Love and Information: A Student-Directed Show

Logan Gilbert, Staff Reporter

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Seattle University’s theatre department puts on a wide variety of unique shows during the course of the school year, but one show this spring is different as it puts students in the driver’s seat of their own full length production.

“Love and Information” is an anthology play that follows multiple characters and different stories that all follow the general theme of human connection in an age of new technologies. Its story has a “Black Mirror” look with equal parts dramatic horrors and dark humor. The theatre department chose to put on the show, but was given to two theatre students to direct the project.

The series has two acts and a vast variety of characters, and aims to tell their stories of human connection and technology. The show does an excellent job of exploring the themes in a fun and inventive manner while maintaining a balance between levity and seriousness. The play’s nature as an anthology contributes to a freshness that keeps every scene unique and fun, and allows the directors to focus on and explore different themes in the work.

This is one of the first student- directed shows to happen in several years. The students were allowed to direct a show for the main lineup of Seattle U theatre shows as their senior capstone projects.

Most of the shows at Seattle U have a remarkable amount of student involvement, with students as actors, stage crew members, and assistants from the scenery department to the costume department. This is done so that the students can practice and hone the crafts that they hope to use one day under the tutelage of an expert in the field.

David Cumpston, a senior theatre major, and Brennan Bunn, a senior theatre and film studies major, are the co-directors of the show. They have both been involved in the department since their first year, working in various capacities in the program on multiple different productions.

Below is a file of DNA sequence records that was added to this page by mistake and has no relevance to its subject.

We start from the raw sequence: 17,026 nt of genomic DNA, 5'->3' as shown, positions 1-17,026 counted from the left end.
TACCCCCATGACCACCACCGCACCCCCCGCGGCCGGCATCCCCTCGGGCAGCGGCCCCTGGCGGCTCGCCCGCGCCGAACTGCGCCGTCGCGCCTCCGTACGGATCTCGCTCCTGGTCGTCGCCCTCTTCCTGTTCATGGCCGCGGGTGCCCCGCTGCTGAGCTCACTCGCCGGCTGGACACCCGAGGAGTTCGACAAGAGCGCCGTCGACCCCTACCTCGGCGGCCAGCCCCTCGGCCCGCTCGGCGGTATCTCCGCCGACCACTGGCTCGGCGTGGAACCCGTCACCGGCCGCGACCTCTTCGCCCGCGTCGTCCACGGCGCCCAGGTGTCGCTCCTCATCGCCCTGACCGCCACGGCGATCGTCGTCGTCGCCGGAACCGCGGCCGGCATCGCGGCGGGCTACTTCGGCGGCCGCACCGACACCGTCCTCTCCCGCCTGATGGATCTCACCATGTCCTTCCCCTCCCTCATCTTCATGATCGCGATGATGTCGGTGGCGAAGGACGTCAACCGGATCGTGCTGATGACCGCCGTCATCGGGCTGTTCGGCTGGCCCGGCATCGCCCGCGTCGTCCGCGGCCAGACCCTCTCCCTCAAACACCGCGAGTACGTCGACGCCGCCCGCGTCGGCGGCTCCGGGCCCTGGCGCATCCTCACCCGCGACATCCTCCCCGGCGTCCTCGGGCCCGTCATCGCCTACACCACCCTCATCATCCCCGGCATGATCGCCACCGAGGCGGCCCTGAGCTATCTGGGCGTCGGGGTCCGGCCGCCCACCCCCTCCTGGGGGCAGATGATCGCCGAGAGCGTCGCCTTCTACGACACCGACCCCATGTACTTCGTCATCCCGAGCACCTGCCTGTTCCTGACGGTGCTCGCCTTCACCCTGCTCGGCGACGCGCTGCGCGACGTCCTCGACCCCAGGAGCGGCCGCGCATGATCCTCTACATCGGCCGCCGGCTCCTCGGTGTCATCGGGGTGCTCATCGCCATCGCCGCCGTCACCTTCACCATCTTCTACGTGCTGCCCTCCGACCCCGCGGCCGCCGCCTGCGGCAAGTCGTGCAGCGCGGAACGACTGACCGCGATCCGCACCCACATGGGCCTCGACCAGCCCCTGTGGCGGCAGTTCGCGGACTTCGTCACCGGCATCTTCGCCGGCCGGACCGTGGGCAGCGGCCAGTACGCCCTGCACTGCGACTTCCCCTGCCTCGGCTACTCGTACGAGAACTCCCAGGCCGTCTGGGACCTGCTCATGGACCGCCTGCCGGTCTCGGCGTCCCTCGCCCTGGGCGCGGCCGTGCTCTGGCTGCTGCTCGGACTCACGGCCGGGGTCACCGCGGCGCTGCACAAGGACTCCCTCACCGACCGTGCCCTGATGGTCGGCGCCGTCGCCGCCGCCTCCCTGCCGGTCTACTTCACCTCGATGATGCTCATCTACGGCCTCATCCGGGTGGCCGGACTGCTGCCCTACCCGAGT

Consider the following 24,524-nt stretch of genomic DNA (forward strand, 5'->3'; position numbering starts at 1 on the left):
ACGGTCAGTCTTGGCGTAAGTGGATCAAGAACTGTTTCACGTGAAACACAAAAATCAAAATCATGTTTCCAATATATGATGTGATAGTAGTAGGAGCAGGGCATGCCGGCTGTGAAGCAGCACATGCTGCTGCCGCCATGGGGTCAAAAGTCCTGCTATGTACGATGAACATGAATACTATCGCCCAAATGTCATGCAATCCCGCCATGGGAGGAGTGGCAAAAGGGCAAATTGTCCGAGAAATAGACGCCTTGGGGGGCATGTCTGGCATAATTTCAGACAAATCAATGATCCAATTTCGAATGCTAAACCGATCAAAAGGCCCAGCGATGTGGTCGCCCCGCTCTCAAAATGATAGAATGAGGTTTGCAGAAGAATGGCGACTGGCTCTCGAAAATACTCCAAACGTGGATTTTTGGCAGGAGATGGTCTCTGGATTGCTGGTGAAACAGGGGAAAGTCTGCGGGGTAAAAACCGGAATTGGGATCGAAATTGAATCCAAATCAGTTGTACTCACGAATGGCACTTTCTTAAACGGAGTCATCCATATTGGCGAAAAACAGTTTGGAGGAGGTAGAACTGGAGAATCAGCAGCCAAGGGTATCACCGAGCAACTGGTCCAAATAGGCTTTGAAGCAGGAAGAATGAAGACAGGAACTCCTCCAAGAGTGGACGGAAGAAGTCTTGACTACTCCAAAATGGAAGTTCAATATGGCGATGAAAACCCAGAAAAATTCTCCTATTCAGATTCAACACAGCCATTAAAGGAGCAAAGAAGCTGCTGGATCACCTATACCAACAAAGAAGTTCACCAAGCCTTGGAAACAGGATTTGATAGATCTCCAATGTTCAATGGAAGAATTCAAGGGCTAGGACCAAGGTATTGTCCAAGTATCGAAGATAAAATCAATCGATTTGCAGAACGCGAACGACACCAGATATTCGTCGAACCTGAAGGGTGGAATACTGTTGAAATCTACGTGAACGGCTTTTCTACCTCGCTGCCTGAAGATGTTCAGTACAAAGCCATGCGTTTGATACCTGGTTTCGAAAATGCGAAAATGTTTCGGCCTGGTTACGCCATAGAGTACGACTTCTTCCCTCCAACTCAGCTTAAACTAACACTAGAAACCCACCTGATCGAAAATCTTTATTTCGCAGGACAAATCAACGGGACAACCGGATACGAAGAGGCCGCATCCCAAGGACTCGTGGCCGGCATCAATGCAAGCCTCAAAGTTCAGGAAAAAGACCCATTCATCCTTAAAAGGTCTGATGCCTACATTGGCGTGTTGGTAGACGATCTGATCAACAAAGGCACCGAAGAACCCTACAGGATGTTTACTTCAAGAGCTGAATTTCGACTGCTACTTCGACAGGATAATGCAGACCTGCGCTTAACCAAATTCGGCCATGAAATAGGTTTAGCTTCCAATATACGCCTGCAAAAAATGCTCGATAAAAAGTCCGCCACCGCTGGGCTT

“The two of us knew that we were interested in directing,” Bunn said. “ So after getting a lot of experience in the program our advisor, Rosa Joshi, approached us and said, ‘How would you feel about directing during the main stage season?’”

It was a bit of an adjustment for the two as they took on the work for the first time. For Bunn, the adjustment in a new leadership position was a change in responsibility.

“One of the difficult things is that I am a student and I’m still learning these things,” Bunn said. … “I have to be in this position, but I still don’t know everything. I still make mistakes, but I have to be okay with that and learning from them.”

Hannah Matthews, a senior theatre major with a minor in arts leadership, was the head costume designer for the project and has also worked as the assistant to the faculty costume designer in the past. She put together costumes for the entire cast multiple times over, as each person has multiple parts in the anthology.

Working with a pair of first-time directors could have been tough, but according to Matthews, the process went very smoothly.

“I think I was nervous at first because I didn’t know what they would be like as directors, but really it was amazing how they both came to an idea together,” Matthews said. “Their thoughts on the picture is cohesive, they never fight about it. They are doing two separate acts but it just flows really well.”

Bunn and Cumpston were coached through the process by the faculty and staff through weekly advising meetings where they met to discuss the progress of putting the show together. This was an important part of the process because it helped provide some support to the first time directors.

“I’ve learned lights, and scenic, and sound from these people and it’s different because you’re used to them being a professor, instructing you what to do. Now it’s shifting to us working together, them asking me what I want to do,” Cumpston said.

Part of the fun for the pair of directors was working with a team that they have known for several years through the course of the program. The two directors split the show into two pieces, each taking a part so as to not step on one another’s toes.

“I have really enjoyed [working with Brennan]. We’ve worked as stage managers, we’ve taken classes, so it’s really nice to be able to work with a friend,” said Cumpston. “It’s like doing a group project but you actually really enjoy who you’re doing the project with.”

“Love and Information” premiered this past week and will continue to have showings Wednesday to Saturday at 7:30 p.m. and Sunday at 2 p.m. until May 19.

Logan may be reached at
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